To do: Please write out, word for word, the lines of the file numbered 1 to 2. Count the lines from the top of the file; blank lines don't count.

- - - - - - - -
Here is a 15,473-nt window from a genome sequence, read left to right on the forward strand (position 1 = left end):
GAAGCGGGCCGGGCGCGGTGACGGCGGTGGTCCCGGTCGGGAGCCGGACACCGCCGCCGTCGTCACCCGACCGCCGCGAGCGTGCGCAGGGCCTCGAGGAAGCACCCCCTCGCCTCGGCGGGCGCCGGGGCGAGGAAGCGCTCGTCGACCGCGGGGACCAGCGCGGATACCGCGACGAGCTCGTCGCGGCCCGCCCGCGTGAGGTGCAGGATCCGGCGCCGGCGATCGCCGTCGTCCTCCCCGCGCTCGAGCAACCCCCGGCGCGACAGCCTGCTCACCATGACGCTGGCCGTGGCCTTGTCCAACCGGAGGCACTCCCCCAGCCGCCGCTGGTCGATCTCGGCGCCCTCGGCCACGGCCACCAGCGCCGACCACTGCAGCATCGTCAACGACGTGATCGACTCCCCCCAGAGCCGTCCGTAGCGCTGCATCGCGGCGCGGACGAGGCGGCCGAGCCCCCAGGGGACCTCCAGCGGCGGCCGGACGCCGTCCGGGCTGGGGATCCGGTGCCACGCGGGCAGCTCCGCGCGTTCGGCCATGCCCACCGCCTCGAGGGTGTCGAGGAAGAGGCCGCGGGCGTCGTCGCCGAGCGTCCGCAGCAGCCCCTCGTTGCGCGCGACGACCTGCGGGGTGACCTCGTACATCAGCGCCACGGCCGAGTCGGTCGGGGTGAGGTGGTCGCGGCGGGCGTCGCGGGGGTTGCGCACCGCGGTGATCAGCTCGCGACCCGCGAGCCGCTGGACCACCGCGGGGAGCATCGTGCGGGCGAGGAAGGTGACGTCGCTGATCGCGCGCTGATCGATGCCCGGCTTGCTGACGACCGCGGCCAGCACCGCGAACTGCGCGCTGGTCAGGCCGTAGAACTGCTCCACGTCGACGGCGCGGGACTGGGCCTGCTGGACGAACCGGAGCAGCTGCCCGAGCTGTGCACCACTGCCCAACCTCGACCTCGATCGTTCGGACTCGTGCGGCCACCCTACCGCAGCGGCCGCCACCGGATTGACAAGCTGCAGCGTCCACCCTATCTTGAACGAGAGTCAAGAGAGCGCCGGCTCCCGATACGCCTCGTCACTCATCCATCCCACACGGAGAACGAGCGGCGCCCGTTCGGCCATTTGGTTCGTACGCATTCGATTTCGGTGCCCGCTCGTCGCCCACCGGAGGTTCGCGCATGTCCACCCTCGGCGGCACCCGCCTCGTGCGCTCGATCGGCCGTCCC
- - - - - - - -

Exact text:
Here is a 15,473-nt window from a genome sequence, read left to right on the forward strand (position 1 = left end):
GAAGCGGGCCGGGCGCGGTGACGGCGGTGGTCCCGGTCGGGAGCCGGACACCGCCGCCGTCGTCACCCGACCGCCGCGAGCGTGCGCAGGGCCTCGAGGAAGCACCCCCTCGCCTCGGCGGGCGCCGGGGCGAGGAAGCGCTCGTCGACCGCGGGGACCAGCGCGGATACCGCGACGAGCTCGTCGCGGCCCGCCCGCGTGAGGTGCAGGATCCGGCGCCGGCGATCGCCGTCGTCCTCCCCGCGCTCGAGCAACCCCCGGCGCGACAGCCTGCTCACCATGACGCTGGCCGTGGCCTTGTCCAACCGGAGGCACTCCCCCAGCCGCCGCTGGTCGATCTCGGCGCCCTCGGCCACGGCCACCAGCGCCGACCACTGCAGCATCGTCAACGACGTGATCGACTCCCCCCAGAGCCGTCCGTAGCGCTGCATCGCGGCGCGGACGAGGCGGCCGAGCCCCCAGGGGACCTCCAGCGGCGGCCGGACGCCGTCCGGGCTGGGGATCCGGTGCCACGCGGGCAGCTCCGCGCGTTCGGCCATGCCCACCGCCTCGAGGGTGTCGAGGAAGAGGCCGCGGGCGTCGTCGCCGAGCGTCCGCAGCAGCCCCTCGTTGCGCGCGACGACCTGCGGGGTGACCTCGTACATCAGCGCCACGGCCGAGTCGGTCGGGGTGAGGTGGTCGCGGCGGGCGTCGCGGGGGTTGCGCACCGCGGTGATCAGCTCGCGACCCGCGAGCCGCTGGACCACCGCGGGGAGCATCGTGCGGGCGAGGAAGGTGACGTCGCTGATCGCGCGCTGATCGATGCCCGGCTTGCTGACGACCGCGGCCAGCACCGCGAACTGCGCGCTGGTCAGGCCGTAGAACTGCTCCACGTCGACGGCGCGGGACTGGGCCTGCTGGACGAACCGGAGCAGCTGCCCGAGCTGTGCACCACTGCCCAACCTCGACCTCGATCGTTCGGACTCGTGCGGCCACCCTACCGCAGCGGCCGCCACCGGATTGACAAGCTGCAGCGTCCACCCTATCTTGAACGAGAGTCAAGAGAGCGCCGGCTCCCGATACGCCTCGTCACTCATCCATCCCACACGGAGAACGAGCGGCGCCCGTTCGGCCATTTGGTTCGTACGCATTCGATTTCGGTGCCCGCTCGTCGCCCACCGGAGGTTCGCGCATGTCCACCCTCGGCGGCACCCGCCTCGTGCGCTCGATCGGCCGTCCC